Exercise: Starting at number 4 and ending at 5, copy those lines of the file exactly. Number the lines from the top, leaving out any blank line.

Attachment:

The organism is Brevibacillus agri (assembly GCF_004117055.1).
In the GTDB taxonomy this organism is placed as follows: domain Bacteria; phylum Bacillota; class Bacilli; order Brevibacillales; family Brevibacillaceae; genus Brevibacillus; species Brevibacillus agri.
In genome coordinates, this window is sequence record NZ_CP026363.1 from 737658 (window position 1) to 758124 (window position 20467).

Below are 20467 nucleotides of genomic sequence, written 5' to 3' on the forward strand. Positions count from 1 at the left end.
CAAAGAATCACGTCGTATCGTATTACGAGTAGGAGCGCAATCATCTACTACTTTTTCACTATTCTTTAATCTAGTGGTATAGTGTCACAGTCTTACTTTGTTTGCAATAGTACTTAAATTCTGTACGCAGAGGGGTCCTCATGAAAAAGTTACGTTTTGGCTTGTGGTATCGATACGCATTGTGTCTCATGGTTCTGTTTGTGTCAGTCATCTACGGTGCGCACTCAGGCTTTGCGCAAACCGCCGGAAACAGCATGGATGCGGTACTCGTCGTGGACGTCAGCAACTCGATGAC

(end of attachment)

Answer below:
Below are 20467 nucleotides of genomic sequence, written 5' to 3' on the forward strand. Positions count from 1 at the left end.
CAAAGAATCACGTCGTATCGTATTACGAGTAGGAGCGCAATCATCTACTACTTTTTCACTATTCTTTAATCTAGTGGTATAGTGTCACAGTCTTACTTTGTTTGCAATAGTACTTAAATTCTGTACGCAGAGGGGTCCTCATGAAAAAGTTACGTTTTGGCTTGTGGTATCGATACGCATTGTGTCTCATGGTTCTGTTTGTGTCAGTCATCTACGGTGCGCACTCAGGCTTTGCGCAAACCGCCGGAAACAGCATGGATGCGGTACTCGTCGTGGACGTCAGCAACTCGATGAC